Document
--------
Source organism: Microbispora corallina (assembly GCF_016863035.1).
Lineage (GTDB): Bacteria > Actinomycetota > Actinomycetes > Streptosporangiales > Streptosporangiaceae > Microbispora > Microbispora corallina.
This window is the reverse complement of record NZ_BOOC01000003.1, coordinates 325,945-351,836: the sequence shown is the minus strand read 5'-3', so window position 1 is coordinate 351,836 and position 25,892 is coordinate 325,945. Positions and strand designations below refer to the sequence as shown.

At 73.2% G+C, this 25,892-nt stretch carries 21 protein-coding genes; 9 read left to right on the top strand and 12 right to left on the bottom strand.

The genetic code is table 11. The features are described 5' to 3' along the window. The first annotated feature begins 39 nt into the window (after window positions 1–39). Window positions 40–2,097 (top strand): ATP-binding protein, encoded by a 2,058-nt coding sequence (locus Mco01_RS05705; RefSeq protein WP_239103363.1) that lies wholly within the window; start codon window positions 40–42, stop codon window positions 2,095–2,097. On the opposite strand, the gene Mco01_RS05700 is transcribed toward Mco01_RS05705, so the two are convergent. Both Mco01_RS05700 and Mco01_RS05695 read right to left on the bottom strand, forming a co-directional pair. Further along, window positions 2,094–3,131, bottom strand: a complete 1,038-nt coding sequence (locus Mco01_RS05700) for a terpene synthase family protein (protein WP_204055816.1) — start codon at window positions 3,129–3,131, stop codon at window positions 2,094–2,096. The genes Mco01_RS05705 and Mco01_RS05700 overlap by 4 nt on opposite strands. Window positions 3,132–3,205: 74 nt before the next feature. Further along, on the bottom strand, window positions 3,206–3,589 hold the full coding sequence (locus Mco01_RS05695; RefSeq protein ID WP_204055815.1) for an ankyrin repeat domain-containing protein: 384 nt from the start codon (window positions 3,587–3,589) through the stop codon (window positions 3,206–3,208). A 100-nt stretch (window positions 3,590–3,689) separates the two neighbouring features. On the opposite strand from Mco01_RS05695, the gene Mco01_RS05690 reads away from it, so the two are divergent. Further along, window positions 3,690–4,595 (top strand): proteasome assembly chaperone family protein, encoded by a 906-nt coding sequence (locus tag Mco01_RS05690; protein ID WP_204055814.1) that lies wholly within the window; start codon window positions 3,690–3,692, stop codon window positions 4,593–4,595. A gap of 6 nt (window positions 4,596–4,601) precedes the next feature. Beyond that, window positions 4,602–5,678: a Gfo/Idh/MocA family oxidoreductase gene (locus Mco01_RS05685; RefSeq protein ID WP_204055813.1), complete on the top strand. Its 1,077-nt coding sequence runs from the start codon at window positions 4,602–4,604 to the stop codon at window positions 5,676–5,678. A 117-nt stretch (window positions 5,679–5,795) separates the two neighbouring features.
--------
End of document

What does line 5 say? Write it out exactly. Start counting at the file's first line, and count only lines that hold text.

The genetic code is table 11. The features are described 5' to 3' along the window. The first annotated feature begins 39 nt into the window (after window positions 1–39). Window positions 40–2,097 (top strand): ATP-binding protein, encoded by a 2,058-nt coding sequence (locus Mco01_RS05705; RefSeq protein WP_239103363.1) that lies wholly within the window; start codon window positions 40–42, stop codon window positions 2,095–2,097. On the opposite strand, the gene Mco01_RS05700 is transcribed toward Mco01_RS05705, so the two are convergent. Both Mco01_RS05700 and Mco01_RS05695 read right to left on the bottom strand, forming a co-directional pair. Further along, window positions 2,094–3,131, bottom strand: a complete 1,038-nt coding sequence (locus Mco01_RS05700) for a terpene synthase family protein (protein WP_204055816.1) — start codon at window positions 3,129–3,131, stop codon at window positions 2,094–2,096. The genes Mco01_RS05705 and Mco01_RS05700 overlap by 4 nt on opposite strands. Window positions 3,132–3,205: 74 nt before the next feature. Further along, on the bottom strand, window positions 3,206–3,589 hold the full coding sequence (locus Mco01_RS05695; RefSeq protein ID WP_204055815.1) for an ankyrin repeat domain-containing protein: 384 nt from the start codon (window positions 3,587–3,589) through the stop codon (window positions 3,206–3,208). A 100-nt stretch (window positions 3,590–3,689) separates the two neighbouring features. On the opposite strand from Mco01_RS05695, the gene Mco01_RS05690 reads away from it, so the two are divergent. Further along, window positions 3,690–4,595 (top strand): proteasome assembly chaperone family protein, encoded by a 906-nt coding sequence (locus tag Mco01_RS05690; protein ID WP_204055814.1) that lies wholly within the window; start codon window positions 3,690–3,692, stop codon window positions 4,593–4,595. A gap of 6 nt (window positions 4,596–4,601) precedes the next feature. Beyond that, window positions 4,602–5,678: a Gfo/Idh/MocA family oxidoreductase gene (locus Mco01_RS05685; RefSeq protein ID WP_204055813.1), complete on the top strand. Its 1,077-nt coding sequence runs from the start codon at window positions 4,602–4,604 to the stop codon at window positions 5,676–5,678. A 117-nt stretch (window positions 5,679–5,795) separates the two neighbouring features.